SANQUIN, Sinoe – Nearly one year after the Support Climate Change Sensitivity and Adaptation Strategies in Liberia Project was initiated in Sanquin, beneficiaries say the Welthunghilfe program is having a positive effect on their lives.
The German aid organization constructed a fish storage facility, a warehouse, a market center, and provided motorized canoes to residents. The efforts are meant to make the fishing community more resilient to climate change and increase the income of its members.
In an interview with The Bush Chicken, Prince Chebo, the operations manager of the fishing cooperative benefiting from the project, said the intervention was improving the living conditions of people in the district.
“We are very much grateful and want to use this time to appreciate [Welthungerhilfe] for the assistance to the county,” he said. While the program has not been without challenges – a financial officer trained by Welthungerhilfe has not yet been replaced – Chebo said the program is moving forward.
“Before the coming of this program or project, some of us – and especially the community – was living on kiss meat and coconut production for daily survivability, but now as we speak, we generate our own money on a daily basis through transporting goods and people from one end to another using the canoe that was given to us by [Welthungerhilfe],” he added. “We have our own bank account with the GN Bank in Greenville and we usually take our money there for safekeeping.”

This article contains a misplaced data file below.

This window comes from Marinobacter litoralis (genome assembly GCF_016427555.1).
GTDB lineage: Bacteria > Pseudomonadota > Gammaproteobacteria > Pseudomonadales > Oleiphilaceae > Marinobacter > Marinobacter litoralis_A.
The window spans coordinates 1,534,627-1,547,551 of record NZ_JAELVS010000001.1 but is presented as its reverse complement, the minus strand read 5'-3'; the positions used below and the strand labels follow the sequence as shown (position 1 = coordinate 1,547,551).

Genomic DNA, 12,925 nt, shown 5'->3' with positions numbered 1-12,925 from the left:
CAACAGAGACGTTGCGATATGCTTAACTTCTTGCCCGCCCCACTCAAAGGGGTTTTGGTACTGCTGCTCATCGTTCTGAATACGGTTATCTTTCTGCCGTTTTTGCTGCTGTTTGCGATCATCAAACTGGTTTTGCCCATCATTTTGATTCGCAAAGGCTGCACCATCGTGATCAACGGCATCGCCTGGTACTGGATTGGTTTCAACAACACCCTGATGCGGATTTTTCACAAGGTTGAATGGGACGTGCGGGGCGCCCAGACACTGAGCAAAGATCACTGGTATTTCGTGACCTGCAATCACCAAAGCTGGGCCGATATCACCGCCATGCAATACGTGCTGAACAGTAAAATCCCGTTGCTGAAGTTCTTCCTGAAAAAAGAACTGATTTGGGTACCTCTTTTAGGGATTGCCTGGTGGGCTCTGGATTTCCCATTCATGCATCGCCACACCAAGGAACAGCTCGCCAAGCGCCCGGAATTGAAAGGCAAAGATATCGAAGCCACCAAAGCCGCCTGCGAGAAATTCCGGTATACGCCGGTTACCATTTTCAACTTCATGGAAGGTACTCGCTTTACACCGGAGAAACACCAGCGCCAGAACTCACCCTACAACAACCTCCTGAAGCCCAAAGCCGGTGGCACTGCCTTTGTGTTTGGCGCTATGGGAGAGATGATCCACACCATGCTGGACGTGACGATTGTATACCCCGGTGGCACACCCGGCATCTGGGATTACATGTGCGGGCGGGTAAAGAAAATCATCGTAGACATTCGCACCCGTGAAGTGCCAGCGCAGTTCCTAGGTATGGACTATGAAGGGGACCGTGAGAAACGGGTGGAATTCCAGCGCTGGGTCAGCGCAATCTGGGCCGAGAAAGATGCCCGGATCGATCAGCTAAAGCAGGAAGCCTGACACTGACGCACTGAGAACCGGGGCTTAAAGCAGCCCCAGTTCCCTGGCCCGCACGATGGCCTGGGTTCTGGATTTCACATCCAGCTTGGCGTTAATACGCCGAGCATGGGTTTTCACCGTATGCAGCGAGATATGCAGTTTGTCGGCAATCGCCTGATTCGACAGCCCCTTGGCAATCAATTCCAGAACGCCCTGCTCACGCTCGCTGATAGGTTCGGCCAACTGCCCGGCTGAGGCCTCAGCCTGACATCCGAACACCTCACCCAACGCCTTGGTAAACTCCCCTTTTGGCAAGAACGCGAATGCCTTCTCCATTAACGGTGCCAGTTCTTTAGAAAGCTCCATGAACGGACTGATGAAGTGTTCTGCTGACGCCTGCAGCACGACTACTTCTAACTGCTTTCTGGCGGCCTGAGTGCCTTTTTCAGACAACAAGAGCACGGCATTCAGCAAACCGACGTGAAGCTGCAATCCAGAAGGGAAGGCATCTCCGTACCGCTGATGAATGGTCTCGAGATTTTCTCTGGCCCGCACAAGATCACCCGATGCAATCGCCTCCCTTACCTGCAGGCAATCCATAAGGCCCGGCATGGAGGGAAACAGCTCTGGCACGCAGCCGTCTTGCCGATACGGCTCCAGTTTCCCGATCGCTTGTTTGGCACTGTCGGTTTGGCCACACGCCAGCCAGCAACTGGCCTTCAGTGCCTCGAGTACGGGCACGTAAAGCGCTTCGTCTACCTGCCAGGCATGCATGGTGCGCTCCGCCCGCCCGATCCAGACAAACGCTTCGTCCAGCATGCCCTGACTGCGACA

Chebo continued, “On a daily basis, people are coming in here to buy fish. We have our own canoe and storage facility.”
Andrew Doe, county coordinator of the National Fisheries and Aquaculture Authority, said his agency had noticed that since Welthungerhilfe turned over the coastal fishery project, the lives of community members have been changing for the better.
Doe said NaFFA was working closely with the personnel trained to manage the project to ensure that the project continued to achieve its intended purpose.
“It’s actually helping our people and we hope that this will not be the end of [Welthungerhild’s] support to our people,” Doe told The Bush Chicken.
Welthungerhilfe says the project aims to assist fishing families to weather the effects of climate change by “expanding their skill sets and strengthening their resilience.” It supports sustainable fishing practices at different levels of the value chain, including production, processing, and marketing.
Launched in 2020, the project is being funded by the German Federal Ministry for Economic Cooperation and Development.
Featured photo by Teahwleh Clarke Geeplay